Scandi movie mavens say 1994 was hardly a vintage year, but if a raft of new films due for release in coming months is any indication, 1995 is shaping up to be a showcase for top Nordic talent. Along those lines, the region’s low-key presence in the Berlinale’s main sections could be deceptive.
Only one film, director Marius Hoist’s coming-of-age tale, “Cross My Heart and Hope to Die,” from Nordic Screen Development, makers of “The Telegraphist,” is in competition.
Iceland’s “Sky Palace,” directed by Thorsteinn Jonsson, and Jannik Hastrup’s Danish toon, “The Monkeys and the Secret Weapon,” show up in the Berlinale’s kidfest, but at press time, no entries were skedded for Panorama or Forum.
However, recent and upcoming releases show a vigorous mix of both veteran and younger talent from across the region. Bo Widerberg returns with his first pic in seven years, the cross-generational love story “All Things Fair”; Vilgot Sjoman is shooting his Alfred Nobel biopic, “Alfred”; and Henning Carlsen has returned to the works of Knut Hamsun with “Two Green Feathers,” from the novel “Pan.”
Other names with new works coming down the pike include Iceland’s Fridrik Thor Fridriksson (the Japanese-Icelandic road movie “Cold Fever”), Finland’s Mika Kaurismaki (“Condition Red”), and Liv Ullmann, with her long-in-the-works costumer “Kristin Lavransdatter,” set to be one of the region’s highest-profile pix of the year.
* Norway: Leidulv Risan’s “The Sunset Boys” and Hans Petter Moland’s “Zero Degrees Kalvin.”
* Sweden: Ake Sandgren’s “Big and Small Men”; Susanne Bier’s “Oskar’s Boarding House”; the recently released Kristian Petri pic, “Between Summers”; Colin Nutley’s follow-up, “House of Angels: The Second Summer”; and Mats Arehn’s “White Lies.”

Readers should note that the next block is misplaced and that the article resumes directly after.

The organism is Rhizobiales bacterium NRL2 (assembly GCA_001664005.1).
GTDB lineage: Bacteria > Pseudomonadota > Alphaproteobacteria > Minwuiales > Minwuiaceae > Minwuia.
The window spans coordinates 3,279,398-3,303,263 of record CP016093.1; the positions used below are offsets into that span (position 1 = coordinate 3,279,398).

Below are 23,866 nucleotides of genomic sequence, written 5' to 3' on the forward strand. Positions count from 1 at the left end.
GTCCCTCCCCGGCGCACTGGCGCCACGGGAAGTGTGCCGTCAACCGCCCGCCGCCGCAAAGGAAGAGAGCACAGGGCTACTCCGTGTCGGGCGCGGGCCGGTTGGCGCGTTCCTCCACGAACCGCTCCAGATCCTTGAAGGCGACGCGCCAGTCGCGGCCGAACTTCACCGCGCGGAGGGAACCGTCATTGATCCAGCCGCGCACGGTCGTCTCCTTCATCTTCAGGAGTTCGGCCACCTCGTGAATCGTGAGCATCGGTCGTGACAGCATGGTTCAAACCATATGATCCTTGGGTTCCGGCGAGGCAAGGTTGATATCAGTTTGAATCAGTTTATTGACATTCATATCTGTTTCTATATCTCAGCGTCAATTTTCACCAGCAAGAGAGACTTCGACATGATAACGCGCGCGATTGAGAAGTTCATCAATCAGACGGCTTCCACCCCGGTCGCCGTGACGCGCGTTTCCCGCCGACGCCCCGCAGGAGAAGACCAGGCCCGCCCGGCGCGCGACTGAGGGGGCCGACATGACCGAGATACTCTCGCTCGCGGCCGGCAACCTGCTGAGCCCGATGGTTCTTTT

* Finland: Markku Polonen’s “The Village” and Kaisa Rastimo’s “Bittersweet.”
* Denmark: Carsten Sonders’ “Love Me, Love Me Not”; Jon Bang Carlsen’s teen drama, “Carmen & Babyface”; and the portmanteau “Love and Hate – European Stories, ” helmed by five Euro directors.
* Iceland: Johann Sigmarsson’s freewheeling comedy “One Big Happy Family,” Hilmar Oddsson’s composer bio “Tears of Stone” and Gisli Snaer Erlingsson’s “Benjamin Dove.”
What’s kicked in the new wave of product and talent is a change of money and attitude. Across the Nordic territories, funding outfits have streamlined and are now looking hard at what sells.
In Sweden, a percentage of all B.O. receipts now goes directly into a film-fund kitty, after which a panel of film experts decides to whom it should be doled out. Previously, a film which creeped toward commercialism could edge itself out of the competition. Now, it’s a plus.
Ditto for Norwegian filmers, says Jan Erik Hoist, production and international relations topper at the Norwegian Film Institute. Hoist also sits on the board of the Nordic Film & TV Fund, one of the primary backers of films across the region.
“We’ve tried to change the point of view as to how films are selected, to combine box office appeal with artistic quality,” Hoist says. He adds the new thinking is a plus for marketing Scandi film, but could be a drawback at artsy fests like Berlin.
Holst and Gunnar Carlsson of the Swedish Film Institute feel last year’s Nordic crop may have fallen victim to the changing of the guard. Says Carlsson, “This year will be a child of the new subsidy system. Last year fell between the cracks, before the new system was fully implemented.”
New statutes at the Nordic Film & TV Fund are part of the current pragmatism in marketing Scandi product. However, so far they are proving more controversial than effective.
The Swedish Film Institute is so irritated over new articles which require TV as well as movie distribs to be found before a project is funded that it’s refused to sign the Fund’s new five-year agreement.
Without Sweden’s participation, the Fund, which produces about $10 million a year to back Nordic projects, could be in serious trouble.